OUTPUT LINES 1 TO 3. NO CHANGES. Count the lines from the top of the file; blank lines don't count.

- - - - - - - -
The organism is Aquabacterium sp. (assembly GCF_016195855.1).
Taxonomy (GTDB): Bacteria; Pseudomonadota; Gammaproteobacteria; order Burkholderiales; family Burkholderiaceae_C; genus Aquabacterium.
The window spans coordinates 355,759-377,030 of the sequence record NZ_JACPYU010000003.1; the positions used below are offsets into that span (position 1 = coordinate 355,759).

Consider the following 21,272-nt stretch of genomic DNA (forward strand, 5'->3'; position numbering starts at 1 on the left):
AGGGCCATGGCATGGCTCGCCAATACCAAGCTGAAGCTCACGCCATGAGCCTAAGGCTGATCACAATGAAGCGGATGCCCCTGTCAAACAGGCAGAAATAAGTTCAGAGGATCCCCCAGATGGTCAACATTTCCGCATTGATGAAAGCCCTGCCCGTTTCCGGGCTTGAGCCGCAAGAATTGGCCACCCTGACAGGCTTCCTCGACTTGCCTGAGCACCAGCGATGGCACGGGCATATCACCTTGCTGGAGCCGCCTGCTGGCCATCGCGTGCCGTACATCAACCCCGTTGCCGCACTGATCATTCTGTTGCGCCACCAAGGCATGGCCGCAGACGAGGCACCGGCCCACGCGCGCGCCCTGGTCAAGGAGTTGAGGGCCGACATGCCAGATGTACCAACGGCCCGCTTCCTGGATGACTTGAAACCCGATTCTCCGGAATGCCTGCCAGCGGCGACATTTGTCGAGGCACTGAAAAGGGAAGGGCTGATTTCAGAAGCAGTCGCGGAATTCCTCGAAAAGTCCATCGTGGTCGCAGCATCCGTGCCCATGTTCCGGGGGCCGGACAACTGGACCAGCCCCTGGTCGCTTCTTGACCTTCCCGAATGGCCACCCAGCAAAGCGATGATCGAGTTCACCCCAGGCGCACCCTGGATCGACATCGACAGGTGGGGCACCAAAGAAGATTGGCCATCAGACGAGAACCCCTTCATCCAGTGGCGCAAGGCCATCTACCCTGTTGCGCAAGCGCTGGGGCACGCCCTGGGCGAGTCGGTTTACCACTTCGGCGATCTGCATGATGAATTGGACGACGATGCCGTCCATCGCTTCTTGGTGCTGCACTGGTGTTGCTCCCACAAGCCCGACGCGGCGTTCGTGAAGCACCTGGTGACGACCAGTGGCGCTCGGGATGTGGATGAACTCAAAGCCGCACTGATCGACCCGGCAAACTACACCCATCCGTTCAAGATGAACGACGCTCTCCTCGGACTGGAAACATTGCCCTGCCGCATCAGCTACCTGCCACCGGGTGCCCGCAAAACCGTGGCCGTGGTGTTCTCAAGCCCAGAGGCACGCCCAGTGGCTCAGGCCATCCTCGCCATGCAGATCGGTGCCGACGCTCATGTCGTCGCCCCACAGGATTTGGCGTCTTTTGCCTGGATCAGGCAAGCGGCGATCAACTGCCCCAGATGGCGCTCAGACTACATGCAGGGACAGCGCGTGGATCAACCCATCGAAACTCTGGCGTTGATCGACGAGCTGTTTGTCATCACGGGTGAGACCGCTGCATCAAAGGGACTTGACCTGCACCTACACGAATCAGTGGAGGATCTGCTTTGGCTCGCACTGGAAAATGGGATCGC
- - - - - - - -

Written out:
The organism is Aquabacterium sp. (assembly GCF_016195855.1).
Taxonomy (GTDB): Bacteria; Pseudomonadota; Gammaproteobacteria; order Burkholderiales; family Burkholderiaceae_C; genus Aquabacterium.
The window spans coordinates 355,759-377,030 of the sequence record NZ_JACPYU010000003.1; the positions used below are offsets into that span (position 1 = coordinate 355,759).